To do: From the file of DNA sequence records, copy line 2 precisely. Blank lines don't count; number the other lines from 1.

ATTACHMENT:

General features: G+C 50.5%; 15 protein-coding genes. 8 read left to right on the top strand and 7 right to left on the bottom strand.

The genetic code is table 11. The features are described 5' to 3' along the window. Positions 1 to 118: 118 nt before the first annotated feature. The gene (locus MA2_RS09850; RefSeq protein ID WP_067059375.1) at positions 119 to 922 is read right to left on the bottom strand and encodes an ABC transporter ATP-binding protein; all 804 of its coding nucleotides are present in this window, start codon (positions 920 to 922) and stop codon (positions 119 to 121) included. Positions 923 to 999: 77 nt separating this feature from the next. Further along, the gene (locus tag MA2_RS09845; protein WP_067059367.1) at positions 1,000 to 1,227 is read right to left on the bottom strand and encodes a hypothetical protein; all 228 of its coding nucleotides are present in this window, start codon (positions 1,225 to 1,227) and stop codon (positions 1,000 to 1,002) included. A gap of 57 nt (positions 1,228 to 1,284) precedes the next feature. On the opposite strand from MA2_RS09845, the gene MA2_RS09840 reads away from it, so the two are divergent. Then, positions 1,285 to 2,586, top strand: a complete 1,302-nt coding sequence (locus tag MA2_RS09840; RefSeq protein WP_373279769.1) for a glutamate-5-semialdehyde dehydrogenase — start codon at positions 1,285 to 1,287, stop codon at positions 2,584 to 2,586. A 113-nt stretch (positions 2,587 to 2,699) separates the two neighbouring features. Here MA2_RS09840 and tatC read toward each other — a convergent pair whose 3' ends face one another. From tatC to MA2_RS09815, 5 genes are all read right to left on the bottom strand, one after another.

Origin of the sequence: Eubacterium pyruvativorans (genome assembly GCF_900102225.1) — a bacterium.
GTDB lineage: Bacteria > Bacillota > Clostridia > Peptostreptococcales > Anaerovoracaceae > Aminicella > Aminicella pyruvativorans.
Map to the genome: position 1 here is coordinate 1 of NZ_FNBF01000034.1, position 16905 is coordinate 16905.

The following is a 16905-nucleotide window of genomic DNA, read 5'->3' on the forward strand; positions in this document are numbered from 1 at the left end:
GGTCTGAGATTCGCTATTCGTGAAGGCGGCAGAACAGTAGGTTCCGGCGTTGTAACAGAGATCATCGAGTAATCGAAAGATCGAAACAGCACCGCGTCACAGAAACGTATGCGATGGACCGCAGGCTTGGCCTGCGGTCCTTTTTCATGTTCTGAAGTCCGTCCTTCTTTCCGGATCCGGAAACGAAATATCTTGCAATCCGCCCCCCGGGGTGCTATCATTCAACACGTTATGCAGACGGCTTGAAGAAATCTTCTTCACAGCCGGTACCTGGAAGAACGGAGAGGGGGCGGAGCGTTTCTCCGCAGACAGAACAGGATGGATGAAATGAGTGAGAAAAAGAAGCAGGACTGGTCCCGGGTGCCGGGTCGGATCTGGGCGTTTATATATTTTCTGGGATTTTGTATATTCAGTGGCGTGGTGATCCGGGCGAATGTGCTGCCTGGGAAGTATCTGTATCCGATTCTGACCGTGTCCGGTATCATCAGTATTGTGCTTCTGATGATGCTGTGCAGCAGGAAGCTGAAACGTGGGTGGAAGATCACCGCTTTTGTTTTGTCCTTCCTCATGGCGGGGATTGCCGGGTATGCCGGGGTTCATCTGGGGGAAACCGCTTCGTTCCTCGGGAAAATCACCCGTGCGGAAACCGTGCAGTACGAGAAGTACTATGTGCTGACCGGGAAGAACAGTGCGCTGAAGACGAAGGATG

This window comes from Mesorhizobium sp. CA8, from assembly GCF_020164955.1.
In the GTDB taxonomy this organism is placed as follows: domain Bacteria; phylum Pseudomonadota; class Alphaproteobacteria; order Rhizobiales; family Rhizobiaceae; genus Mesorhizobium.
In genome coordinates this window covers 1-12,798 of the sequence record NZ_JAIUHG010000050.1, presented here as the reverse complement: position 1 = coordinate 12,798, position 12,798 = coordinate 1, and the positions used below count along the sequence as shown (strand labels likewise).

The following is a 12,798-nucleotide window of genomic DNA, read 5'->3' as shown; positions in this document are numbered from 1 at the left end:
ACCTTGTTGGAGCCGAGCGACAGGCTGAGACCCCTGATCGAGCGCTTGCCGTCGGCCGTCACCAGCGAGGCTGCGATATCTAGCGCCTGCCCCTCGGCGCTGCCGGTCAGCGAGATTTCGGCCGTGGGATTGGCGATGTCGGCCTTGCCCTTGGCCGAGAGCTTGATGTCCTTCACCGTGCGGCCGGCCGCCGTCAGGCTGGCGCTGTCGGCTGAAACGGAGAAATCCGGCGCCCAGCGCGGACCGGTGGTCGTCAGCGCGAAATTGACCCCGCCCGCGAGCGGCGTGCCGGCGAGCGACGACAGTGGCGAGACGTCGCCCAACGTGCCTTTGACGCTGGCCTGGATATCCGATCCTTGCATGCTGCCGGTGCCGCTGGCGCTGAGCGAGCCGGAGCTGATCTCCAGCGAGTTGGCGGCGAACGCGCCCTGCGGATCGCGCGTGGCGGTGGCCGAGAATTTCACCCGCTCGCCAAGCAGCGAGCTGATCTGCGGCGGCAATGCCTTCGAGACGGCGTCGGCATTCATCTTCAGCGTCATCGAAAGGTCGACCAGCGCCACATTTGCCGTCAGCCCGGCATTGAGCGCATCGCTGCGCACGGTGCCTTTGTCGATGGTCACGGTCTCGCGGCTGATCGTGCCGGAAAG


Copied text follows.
The genetic code is table 11. The features are described 5' to 3' along the window. Positions 1 to 118: 118 nt before the first annotated feature. The gene (locus MA2_RS09850; RefSeq protein ID WP_067059375.1) at positions 119 to 922 is read right to left on the bottom strand and encodes an ABC transporter ATP-binding protein; all 804 of its coding nucleotides are present in this window, start codon (positions 920 to 922) and stop codon (positions 119 to 121) included. Positions 923 to 999: 77 nt separating this feature from the next. Further along, the gene (locus tag MA2_RS09845; protein WP_067059367.1) at positions 1,000 to 1,227 is read right to left on the bottom strand and encodes a hypothetical protein; all 228 of its coding nucleotides are present in this window, start codon (positions 1,225 to 1,227) and stop codon (positions 1,000 to 1,002) included. A gap of 57 nt (positions 1,228 to 1,284) precedes the next feature. On the opposite strand from MA2_RS09845, the gene MA2_RS09840 reads away from it, so the two are divergent. Then, positions 1,285 to 2,586, top strand: a complete 1,302-nt coding sequence (locus tag MA2_RS09840; RefSeq protein WP_373279769.1) for a glutamate-5-semialdehyde dehydrogenase — start codon at positions 1,285 to 1,287, stop codon at positions 2,584 to 2,586. A 113-nt stretch (positions 2,587 to 2,699) separates the two neighbouring features. Here MA2_RS09840 and tatC read toward each other — a convergent pair whose 3' ends face one another. From tatC to MA2_RS09815, 5 genes are all read right to left on the bottom strand, one after another.